Digital marketing is a booming industry!

UK advertisers spent a record £8.61 billion on digital advertising in 2015, which represents a 16.4% year-on-year rise and the fastest rate for seven years, according to the latest figures from the Internet Advertising Bureau UK (IAB).

Having predicted growth of 4.2% in digital adverting spend for 2016, the latest Advertising Association/Warc Expenditure Report data forecast this growth will continue at a rate of 3.8% across 2017.

Content marketing is playing a huge part in the digital growth story – a study from Yahoo and Enders Analysis has forecast that content marketing spend alone will hit £349 million by 2020 – but effective digital marketing takes more than a keen eye for content and a bit of social media savvy.

If you really want to get ahead in digital marketing, you’ll need to consider developing the following skills…

A solid understanding of SEO

The death knell has been ringing for SEO for some time now, but don’t believe the hype, SEO is far from dead. Despite Google’s best efforts to monopolise the search engine results pages (SERPs) with its paid ads (more on those later) – not to mention the panic it causes with the release of its Pandas, Penguins, and Possums – effective SEO is still about high quality content and link building.

When asked during a live Q&A what two of Google’s major factors are, Andrey Lipattsev, Search Quality Senior Strategist at Google, instantly replied: “It’s content and links pointing to your site.”

Try to keep it simple, as some SEO experts will try to blind you with science and big budgets. I once had the pleasure of working for a marketing department headed up by a guy whose SEO strategy seemed to be based upon Google Authorship and expensive, one-off campaigns and events – authorship was dead (though perhaps not buried) within a year of rolling out that strategy, and the company I worked for was placed in penalty by Google.

One thing to bear in mind is that SEO is constantly evolving, so it helps to at least have an understanding of basic SEO best practices, as well as an understanding of local SEO and mobile search rankings.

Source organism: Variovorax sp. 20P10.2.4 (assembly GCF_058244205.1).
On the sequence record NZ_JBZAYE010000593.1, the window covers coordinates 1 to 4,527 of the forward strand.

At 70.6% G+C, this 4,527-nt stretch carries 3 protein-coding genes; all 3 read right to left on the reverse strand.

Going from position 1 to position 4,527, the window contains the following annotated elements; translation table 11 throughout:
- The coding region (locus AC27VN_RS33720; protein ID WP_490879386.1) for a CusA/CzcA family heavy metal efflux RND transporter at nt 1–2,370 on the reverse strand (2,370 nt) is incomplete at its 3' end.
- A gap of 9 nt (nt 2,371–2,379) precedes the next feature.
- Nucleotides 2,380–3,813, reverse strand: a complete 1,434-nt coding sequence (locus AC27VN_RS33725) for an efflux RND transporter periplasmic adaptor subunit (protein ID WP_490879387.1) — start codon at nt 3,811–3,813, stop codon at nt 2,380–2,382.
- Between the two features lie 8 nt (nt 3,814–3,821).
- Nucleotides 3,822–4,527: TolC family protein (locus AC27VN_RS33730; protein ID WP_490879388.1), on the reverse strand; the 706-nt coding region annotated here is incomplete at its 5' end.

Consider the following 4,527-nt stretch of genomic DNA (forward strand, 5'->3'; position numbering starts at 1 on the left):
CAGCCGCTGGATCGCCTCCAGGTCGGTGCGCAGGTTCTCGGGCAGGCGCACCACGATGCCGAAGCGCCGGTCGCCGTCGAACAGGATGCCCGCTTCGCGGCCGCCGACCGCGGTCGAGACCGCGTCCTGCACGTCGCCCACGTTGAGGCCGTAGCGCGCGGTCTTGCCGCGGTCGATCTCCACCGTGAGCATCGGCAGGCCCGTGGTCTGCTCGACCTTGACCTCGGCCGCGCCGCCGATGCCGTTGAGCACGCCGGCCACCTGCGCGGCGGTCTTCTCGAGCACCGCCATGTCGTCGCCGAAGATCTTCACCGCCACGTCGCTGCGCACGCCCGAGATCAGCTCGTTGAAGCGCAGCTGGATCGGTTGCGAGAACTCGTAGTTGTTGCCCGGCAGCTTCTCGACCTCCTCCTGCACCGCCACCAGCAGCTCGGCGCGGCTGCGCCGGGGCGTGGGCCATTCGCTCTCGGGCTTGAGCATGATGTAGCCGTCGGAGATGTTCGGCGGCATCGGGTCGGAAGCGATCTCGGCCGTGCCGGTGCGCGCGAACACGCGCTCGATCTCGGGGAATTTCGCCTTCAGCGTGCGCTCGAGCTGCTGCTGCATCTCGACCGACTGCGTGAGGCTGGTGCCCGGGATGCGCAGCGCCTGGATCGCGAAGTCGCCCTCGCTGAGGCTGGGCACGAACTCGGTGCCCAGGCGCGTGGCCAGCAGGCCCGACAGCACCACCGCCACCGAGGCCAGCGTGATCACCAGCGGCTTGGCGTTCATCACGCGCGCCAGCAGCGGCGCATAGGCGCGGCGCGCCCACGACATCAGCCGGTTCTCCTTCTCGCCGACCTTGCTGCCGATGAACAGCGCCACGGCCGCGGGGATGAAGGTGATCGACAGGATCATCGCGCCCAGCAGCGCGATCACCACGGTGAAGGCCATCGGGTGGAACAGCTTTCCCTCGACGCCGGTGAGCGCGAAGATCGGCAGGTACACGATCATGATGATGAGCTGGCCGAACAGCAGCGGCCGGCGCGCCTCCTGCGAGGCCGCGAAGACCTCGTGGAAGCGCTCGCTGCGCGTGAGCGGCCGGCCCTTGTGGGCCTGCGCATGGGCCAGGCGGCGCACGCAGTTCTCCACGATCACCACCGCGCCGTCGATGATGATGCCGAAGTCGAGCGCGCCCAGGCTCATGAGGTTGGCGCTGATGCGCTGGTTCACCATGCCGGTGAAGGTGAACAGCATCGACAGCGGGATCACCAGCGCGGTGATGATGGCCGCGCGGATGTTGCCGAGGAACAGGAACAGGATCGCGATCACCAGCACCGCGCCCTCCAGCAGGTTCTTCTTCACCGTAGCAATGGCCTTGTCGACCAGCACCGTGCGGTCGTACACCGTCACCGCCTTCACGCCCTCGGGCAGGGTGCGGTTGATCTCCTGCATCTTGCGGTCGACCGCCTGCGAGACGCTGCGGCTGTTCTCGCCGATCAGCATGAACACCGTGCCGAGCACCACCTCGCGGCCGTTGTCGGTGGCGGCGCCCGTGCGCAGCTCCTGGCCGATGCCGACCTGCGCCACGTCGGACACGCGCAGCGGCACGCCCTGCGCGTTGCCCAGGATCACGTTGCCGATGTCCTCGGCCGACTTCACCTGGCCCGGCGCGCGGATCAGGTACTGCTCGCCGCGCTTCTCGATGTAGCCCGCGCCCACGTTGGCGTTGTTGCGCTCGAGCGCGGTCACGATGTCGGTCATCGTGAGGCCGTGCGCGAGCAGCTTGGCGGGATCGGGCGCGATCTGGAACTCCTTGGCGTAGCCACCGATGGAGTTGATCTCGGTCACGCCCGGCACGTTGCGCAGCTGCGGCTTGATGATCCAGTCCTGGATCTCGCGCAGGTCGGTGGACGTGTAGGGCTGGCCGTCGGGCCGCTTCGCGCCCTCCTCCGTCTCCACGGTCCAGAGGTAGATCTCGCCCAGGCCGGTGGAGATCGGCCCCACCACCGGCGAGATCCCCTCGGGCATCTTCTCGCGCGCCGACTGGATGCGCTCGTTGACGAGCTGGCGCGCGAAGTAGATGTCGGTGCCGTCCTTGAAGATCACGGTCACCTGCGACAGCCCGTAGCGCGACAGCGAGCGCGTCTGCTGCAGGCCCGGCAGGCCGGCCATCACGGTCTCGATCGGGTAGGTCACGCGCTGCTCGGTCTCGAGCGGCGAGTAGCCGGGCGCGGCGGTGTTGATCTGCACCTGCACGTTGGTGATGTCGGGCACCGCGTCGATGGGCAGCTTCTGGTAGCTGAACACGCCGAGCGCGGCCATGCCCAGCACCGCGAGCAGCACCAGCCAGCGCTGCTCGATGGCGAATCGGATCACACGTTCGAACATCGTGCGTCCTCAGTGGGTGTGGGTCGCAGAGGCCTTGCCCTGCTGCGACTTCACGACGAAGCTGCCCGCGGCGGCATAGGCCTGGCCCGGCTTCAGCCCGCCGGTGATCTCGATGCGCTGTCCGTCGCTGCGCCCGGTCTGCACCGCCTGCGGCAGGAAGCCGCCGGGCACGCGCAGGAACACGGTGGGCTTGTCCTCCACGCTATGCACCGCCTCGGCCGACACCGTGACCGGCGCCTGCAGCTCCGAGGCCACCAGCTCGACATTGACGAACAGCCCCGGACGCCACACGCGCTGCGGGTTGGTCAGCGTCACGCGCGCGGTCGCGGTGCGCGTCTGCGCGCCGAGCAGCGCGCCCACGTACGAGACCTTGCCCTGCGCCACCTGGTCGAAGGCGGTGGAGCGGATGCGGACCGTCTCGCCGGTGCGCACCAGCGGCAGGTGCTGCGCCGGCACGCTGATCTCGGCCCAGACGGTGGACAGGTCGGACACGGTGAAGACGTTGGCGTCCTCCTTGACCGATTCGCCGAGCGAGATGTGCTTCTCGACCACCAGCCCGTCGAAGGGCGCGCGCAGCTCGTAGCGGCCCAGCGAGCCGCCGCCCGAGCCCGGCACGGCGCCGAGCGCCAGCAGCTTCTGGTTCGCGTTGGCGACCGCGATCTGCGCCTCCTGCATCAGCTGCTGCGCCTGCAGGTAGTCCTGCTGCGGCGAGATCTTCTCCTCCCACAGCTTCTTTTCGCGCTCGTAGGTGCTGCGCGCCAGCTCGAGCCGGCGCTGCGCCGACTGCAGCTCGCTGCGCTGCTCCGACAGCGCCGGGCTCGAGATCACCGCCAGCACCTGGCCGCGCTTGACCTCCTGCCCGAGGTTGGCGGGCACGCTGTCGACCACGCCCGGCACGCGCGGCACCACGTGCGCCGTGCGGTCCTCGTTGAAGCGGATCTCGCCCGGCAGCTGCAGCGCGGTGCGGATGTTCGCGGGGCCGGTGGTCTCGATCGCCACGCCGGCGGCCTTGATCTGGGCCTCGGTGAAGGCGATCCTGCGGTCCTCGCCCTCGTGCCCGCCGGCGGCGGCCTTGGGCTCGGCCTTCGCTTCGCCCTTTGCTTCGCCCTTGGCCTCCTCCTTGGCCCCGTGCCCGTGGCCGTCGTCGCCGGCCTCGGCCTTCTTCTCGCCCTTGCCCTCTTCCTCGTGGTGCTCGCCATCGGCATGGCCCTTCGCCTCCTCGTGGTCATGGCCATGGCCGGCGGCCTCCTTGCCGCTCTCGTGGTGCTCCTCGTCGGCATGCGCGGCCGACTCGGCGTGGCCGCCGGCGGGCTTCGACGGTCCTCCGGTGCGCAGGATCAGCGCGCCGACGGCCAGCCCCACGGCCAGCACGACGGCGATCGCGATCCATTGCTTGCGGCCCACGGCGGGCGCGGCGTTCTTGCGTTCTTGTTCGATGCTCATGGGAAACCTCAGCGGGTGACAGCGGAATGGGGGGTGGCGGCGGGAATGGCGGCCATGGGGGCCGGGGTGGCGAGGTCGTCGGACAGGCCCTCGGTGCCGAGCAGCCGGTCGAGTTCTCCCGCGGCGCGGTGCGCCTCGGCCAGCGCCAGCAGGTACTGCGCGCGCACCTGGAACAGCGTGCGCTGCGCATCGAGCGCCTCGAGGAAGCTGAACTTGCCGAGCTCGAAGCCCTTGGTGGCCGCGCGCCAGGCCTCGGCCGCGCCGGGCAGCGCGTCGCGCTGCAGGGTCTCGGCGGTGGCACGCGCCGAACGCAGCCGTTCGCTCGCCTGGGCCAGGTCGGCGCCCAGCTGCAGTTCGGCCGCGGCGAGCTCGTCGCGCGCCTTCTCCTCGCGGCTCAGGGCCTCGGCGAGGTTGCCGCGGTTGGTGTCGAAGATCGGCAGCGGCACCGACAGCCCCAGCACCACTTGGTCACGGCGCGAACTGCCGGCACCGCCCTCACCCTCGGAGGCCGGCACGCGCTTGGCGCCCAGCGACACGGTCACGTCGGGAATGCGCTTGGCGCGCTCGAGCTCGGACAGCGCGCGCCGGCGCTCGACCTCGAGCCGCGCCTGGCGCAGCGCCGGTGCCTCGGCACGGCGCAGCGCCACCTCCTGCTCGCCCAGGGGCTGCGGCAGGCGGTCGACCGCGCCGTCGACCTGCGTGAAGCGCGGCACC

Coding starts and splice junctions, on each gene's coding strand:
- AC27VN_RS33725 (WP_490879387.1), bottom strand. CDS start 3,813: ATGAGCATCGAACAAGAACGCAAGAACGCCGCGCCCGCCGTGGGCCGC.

A working knowledge of PPC

Pay-per-click (PPC) is a model of marketing whereby the advertising business pays a fee each time one of their ads is clicked. Search engine advertising is the most popular form of PPC, and ads are marked as such in the SERPS and sit above the ‘organic’ SEO-driven results.

Google makes a lot of money from PPC ads, and so it always looking for ways to push them over organic results – its latest iteration of paid ads sees them take the top four spots of the SERPS, relegating the organic results to below the ‘fold’.

An effective digital marketing strategy should incorporate both models of search marketing, and so you should have a working knowledge of both.

How to utilise inbound marketing strategies

Inbound marketing uses content, social media and SEO to drive traffic and potential customers to a website, and you’ll need to implement the following strategies as part of an inbound marketing campaign:

  • On-site content marketing – Posting great content to your site on a regular basis not only helps out your SEO efforts, it can drive new customers to the site and engage existing ones – this last point is particularly important as engaged customers buy 90% more frequently, spend 60% more per transaction and are five times more likely to remain loyal to a brand, according to a study from consumer experts, Rosetta.
  • Off-site content marketing – Off-site content marketing should work along any on-site campaign, providing well-written, targeted and engaging content to external sites to both drive links and new audiences back to your site.